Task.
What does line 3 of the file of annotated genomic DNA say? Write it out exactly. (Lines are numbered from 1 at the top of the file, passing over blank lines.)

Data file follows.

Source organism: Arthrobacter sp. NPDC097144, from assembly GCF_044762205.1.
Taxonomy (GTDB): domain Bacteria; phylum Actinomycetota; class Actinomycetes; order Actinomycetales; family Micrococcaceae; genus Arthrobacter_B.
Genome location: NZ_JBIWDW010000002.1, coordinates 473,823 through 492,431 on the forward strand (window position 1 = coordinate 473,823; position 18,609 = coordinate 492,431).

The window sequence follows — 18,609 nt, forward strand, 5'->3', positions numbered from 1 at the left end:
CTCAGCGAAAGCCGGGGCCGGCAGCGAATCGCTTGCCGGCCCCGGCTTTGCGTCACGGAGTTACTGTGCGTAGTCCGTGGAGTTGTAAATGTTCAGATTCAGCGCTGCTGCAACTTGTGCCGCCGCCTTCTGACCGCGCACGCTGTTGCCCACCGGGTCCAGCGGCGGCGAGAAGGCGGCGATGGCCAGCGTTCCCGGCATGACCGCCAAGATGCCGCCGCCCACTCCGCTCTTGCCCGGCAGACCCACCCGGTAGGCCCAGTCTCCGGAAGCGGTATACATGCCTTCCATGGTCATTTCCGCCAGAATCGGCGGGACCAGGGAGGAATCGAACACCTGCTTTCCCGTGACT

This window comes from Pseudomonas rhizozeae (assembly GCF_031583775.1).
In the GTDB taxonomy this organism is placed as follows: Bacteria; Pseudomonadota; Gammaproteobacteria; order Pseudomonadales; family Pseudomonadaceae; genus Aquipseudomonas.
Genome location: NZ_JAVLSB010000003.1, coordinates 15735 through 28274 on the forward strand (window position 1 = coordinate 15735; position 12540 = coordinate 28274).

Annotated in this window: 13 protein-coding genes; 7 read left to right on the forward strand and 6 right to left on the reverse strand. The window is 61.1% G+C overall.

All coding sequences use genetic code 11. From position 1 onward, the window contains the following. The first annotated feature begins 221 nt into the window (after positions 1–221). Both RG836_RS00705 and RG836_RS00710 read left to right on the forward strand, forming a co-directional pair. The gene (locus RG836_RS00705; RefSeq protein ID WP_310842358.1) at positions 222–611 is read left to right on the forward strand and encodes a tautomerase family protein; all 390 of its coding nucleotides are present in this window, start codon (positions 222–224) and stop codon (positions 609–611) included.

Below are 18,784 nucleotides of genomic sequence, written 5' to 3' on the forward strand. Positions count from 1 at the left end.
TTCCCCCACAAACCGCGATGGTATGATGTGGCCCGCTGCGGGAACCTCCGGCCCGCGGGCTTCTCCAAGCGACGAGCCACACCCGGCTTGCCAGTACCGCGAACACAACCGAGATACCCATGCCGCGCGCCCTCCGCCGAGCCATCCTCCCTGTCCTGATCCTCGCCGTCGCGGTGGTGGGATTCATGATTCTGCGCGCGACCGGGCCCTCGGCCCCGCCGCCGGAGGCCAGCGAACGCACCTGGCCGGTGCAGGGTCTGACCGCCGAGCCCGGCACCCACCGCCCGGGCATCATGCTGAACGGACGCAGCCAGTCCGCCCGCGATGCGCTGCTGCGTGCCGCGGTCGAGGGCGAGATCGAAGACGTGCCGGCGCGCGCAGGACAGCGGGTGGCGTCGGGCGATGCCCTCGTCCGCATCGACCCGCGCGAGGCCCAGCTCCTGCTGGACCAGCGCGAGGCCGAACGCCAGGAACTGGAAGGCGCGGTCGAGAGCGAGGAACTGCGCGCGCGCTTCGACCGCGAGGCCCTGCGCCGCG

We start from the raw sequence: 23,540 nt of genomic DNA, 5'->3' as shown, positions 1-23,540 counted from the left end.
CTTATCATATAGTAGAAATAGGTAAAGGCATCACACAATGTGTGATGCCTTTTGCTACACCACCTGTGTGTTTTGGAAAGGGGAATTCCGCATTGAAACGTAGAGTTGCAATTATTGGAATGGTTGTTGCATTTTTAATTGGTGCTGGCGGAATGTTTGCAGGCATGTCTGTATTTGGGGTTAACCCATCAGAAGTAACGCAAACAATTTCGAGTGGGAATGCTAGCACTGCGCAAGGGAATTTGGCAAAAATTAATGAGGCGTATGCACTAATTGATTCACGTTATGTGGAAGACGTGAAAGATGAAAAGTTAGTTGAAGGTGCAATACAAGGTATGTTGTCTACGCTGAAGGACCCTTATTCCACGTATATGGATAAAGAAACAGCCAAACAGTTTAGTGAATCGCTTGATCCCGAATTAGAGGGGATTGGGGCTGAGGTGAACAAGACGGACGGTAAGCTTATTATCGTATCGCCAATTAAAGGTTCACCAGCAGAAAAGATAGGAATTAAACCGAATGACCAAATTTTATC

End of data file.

Genome location: NZ_JBIWDW010000002.1, coordinates 473,823 through 492,431 on the forward strand (window position 1 = coordinate 473,823; position 18,609 = coordinate 492,431).